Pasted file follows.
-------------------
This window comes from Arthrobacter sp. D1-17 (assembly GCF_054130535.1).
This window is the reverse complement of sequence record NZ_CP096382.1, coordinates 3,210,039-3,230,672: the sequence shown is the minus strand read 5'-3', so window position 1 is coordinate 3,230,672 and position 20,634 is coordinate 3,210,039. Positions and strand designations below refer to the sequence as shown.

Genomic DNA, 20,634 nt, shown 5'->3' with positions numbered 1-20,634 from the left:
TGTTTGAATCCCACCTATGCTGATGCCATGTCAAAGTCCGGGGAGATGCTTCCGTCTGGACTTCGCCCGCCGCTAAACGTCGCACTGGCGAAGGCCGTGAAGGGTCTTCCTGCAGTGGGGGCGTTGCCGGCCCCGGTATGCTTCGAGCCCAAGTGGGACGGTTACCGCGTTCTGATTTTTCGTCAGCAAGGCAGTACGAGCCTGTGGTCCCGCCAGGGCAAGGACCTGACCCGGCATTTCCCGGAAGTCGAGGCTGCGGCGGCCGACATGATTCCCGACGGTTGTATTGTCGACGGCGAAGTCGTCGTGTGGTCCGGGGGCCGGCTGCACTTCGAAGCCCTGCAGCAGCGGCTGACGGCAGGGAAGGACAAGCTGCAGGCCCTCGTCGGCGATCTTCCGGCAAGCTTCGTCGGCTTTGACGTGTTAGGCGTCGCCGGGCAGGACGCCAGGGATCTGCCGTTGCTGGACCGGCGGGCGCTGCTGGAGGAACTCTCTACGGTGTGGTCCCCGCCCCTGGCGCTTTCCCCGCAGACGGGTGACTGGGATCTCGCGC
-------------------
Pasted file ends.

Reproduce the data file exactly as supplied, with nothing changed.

This window comes from Arthrobacter sp. D1-17 (assembly GCF_054130535.1).
This window is the reverse complement of sequence record NZ_CP096382.1, coordinates 3,210,039-3,230,672: the sequence shown is the minus strand read 5'-3', so window position 1 is coordinate 3,230,672 and position 20,634 is coordinate 3,210,039. Positions and strand designations below refer to the sequence as shown.

Genomic DNA, 20,634 nt, shown 5'->3' with positions numbered 1-20,634 from the left:
TGTTTGAATCCCACCTATGCTGATGCCATGTCAAAGTCCGGGGAGATGCTTCCGTCTGGACTTCGCCCGCCGCTAAACGTCGCACTGGCGAAGGCCGTGAAGGGTCTTCCTGCAGTGGGGGCGTTGCCGGCCCCGGTATGCTTCGAGCCCAAGTGGGACGGTTACCGCGTTCTGATTTTTCGTCAGCAAGGCAGTACGAGCCTGTGGTCCCGCCAGGGCAAGGACCTGACCCGGCATTTCCCGGAAGTCGAGGCTGCGGCGGCCGACATGATTCCCGACGGTTGTATTGTCGACGGCGAAGTCGTCGTGTGGTCCGGGGGCCGGCTGCACTTCGAAGCCCTGCAGCAGCGGCTGACGGCAGGGAAGGACAAGCTGCAGGCCCTCGTCGGCGATCTTCCGGCAAGCTTCGTCGGCTTTGACGTGTTAGGCGTCGCCGGGCAGGACGCCAGGGATCTGCCGTTGCTGGACCGGCGGGCGCTGCTGGAGGAACTCTCTACGGTGTGGTCCCCGCCCCTGGCGCTTTCCCCGCAGACGGGTGACTGGGATCTCGCGC